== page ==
The American Association for Homecare expressed dismay about the unwarranted, disproportionate, and harmful impact of the health reform bill on homecare patients and providers. The health reform bill passed by the House last night
Last night, the House of Representatives passed the sweeping health care reform legislation that had been passed by the Senate on December 24, 2009. This bill will now be signed into law by the president as early as tomorrow. The House passed the Senate bill (H.R. 3590) by a vote of 219-212 last night. The bill contains several negative provisions that will hurt HME.
“Unfortunately, this health reform bill contains several provisions that will disproportionately hurt homecare providers and homecare patients,” said Tyler Wilson, president of the American Association for Homecare.
“The bill accelerates the controversial ‘competitive’ bidding program for durable medical equipment, which simply creates a race to the bottom in term of quality of care for Medicare seniors and people with disabilities. The misguided bid program will actually reduce competition by putting most providers out of business, even if they agree to rock-bottom reimbursements. The healthcare bill also eliminates the option that Medicare beneficiaries currently have to purchase power wheelchairs as soon as needed instead of renting them.”
Current policy allows patients to purchase power wheelchairs in the first month the product is prescribed. If the health care reform bill passes unchanged and the first-month purchase option is eliminated, it will be very difficult for patients to have their power wheelchairs customized to their individual needs. Instead, patients will be forced to rent ill-fitting wheelchairs that can lead to pain, skin sores, loss of mobility and freedom.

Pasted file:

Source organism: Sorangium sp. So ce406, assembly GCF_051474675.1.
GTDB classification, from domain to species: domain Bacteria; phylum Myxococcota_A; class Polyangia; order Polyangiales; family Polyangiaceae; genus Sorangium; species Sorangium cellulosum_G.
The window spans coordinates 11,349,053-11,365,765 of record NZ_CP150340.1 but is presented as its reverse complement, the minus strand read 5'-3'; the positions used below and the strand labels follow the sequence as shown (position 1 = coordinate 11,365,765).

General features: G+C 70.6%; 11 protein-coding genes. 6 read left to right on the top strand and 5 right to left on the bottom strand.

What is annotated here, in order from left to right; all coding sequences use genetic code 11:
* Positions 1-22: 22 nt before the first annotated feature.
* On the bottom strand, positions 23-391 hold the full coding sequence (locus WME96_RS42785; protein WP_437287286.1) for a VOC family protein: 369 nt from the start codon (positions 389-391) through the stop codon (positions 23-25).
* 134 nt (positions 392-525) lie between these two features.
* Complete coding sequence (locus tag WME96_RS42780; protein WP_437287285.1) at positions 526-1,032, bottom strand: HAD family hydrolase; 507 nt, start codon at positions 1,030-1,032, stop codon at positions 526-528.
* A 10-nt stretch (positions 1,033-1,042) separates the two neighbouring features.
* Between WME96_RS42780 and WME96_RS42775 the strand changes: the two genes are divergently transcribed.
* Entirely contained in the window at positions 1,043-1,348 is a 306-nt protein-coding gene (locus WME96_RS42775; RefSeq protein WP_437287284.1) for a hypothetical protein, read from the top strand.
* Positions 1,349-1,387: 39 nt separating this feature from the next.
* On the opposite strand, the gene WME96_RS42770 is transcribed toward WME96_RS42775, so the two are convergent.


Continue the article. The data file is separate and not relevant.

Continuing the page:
“If Congress passes healthcare unchanged, power wheelchair users will suffer,” said Paul Tobin, President of the United Spinal Association. “While Congress may be happy with the very small cost reduction in Medicare, this short-sighted policy would come at an alarmingly high cost to Americans’ quality of life.”
A wide range of advocacy organizations support preserving the first-month purchase option, including:
The ALS Association,
American Association of People with Disabilities,
Association of Program for Rural Independent Living,
Consortium for Citizens with Disabilities, Easter Seals,
ITEM Coalition (Independence through Enhancement of Medicare and Medicaid),
Muscular Dystrophy Association,
National Council on Independent Living,
National Spinal Cord Injury Association,
Paralyzed Veterans of America, and
United Spinal Association.
Power wheelchairs—unlike most standard wheelchairs, intended for temporary use—are often prescribed to those with lifelong medical needs and therefore require a high degree of customization to ensure the individual’s quality of life, mobility and independence. Nearly all beneficiaries elect the purchase option because they live with long-term, debilitating conditions that require customized equipment to meet their specific life-long needs. Medical consequences of poor-fitting power wheelchairs include pressure wounds that are prone to deadly infection, increased pain, and decreased mobility. Those results often result in higher costs in the form of increased care, hospital stays, or admission to nursing facilities.
“Forcing the rental of custom-configured power wheelchairs will severely reduce patient access because many providers are unable to finance the costs associated with renting,” said Tobin. “The additional cost to Medicare of paying for the injuries resulting from poor-fitting power wheelchairs will more than cancel out any financial gains of implementing this change in policy.”